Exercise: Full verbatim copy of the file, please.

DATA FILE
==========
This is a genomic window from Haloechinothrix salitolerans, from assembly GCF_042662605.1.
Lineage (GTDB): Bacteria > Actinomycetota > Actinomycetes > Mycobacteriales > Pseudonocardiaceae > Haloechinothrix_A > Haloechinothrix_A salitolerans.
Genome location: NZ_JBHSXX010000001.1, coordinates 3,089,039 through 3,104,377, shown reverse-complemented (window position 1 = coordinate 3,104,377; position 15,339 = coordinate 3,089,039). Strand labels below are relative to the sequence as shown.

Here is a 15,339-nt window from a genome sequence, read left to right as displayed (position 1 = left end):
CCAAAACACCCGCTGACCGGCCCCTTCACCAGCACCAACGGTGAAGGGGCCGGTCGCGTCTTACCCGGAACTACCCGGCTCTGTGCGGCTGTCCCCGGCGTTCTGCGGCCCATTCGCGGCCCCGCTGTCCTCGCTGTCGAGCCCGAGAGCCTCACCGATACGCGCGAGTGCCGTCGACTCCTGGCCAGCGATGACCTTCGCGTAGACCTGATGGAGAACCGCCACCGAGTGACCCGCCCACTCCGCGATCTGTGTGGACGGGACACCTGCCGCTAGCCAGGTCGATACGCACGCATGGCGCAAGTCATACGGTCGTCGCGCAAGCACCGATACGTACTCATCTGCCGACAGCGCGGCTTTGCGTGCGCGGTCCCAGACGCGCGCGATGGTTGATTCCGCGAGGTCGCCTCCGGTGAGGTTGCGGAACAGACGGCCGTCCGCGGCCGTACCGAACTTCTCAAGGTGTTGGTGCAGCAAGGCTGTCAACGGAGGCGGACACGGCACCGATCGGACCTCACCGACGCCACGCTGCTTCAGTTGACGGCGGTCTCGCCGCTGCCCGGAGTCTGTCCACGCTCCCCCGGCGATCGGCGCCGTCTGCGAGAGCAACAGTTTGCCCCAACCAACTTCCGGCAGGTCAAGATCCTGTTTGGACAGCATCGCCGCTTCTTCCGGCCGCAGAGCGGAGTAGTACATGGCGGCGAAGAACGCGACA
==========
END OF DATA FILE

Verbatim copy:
This is a genomic window from Haloechinothrix salitolerans, from assembly GCF_042662605.1.
Lineage (GTDB): Bacteria > Actinomycetota > Actinomycetes > Mycobacteriales > Pseudonocardiaceae > Haloechinothrix_A > Haloechinothrix_A salitolerans.
Genome location: NZ_JBHSXX010000001.1, coordinates 3,089,039 through 3,104,377, shown reverse-complemented (window position 1 = coordinate 3,104,377; position 15,339 = coordinate 3,089,039). Strand labels below are relative to the sequence as shown.

Here is a 15,339-nt window from a genome sequence, read left to right as displayed (position 1 = left end):
CCAAAACACCCGCTGACCGGCCCCTTCACCAGCACCAACGGTGAAGGGGCCGGTCGCGTCTTACCCGGAACTACCCGGCTCTGTGCGGCTGTCCCCGGCGTTCTGCGGCCCATTCGCGGCCCCGCTGTCCTCGCTGTCGAGCCCGAGAGCCTCACCGATACGCGCGAGTGCCGTCGACTCCTGGCCAGCGATGACCTTCGCGTAGACCTGATGGAGAACCGCCACCGAGTGACCCGCCCACTCCGCGATCTGTGTGGACGGGACACCTGCCGCTAGCCAGGTCGATACGCACGCATGGCGCAAGTCATACGGTCGTCGCGCAAGCACCGATACGTACTCATCTGCCGACAGCGCGGCTTTGCGTGCGCGGTCCCAGACGCGCGCGATGGTTGATTCCGCGAGGTCGCCTCCGGTGAGGTTGCGGAACAGACGGCCGTCCGCGGCCGTACCGAACTTCTCAAGGTGTTGGTGCAGCAAGGCTGTCAACGGAGGCGGACACGGCACCGATCGGACCTCACCGACGCCACGCTGCTTCAGTTGACGGCGGTCTCGCCGCTGCCCGGAGTCTGTCCACGCTCCCCCGGCGATCGGCGCCGTCTGCGAGAGCAACAGTTTGCCCCAACCAACTTCCGGCAGGTCAAGATCCTGTTTGGACAGCATCGCCGCTTCTTCCGGCCGCAGAGCGGAGTAGTACATGGCGGCGAAGAACGCGACA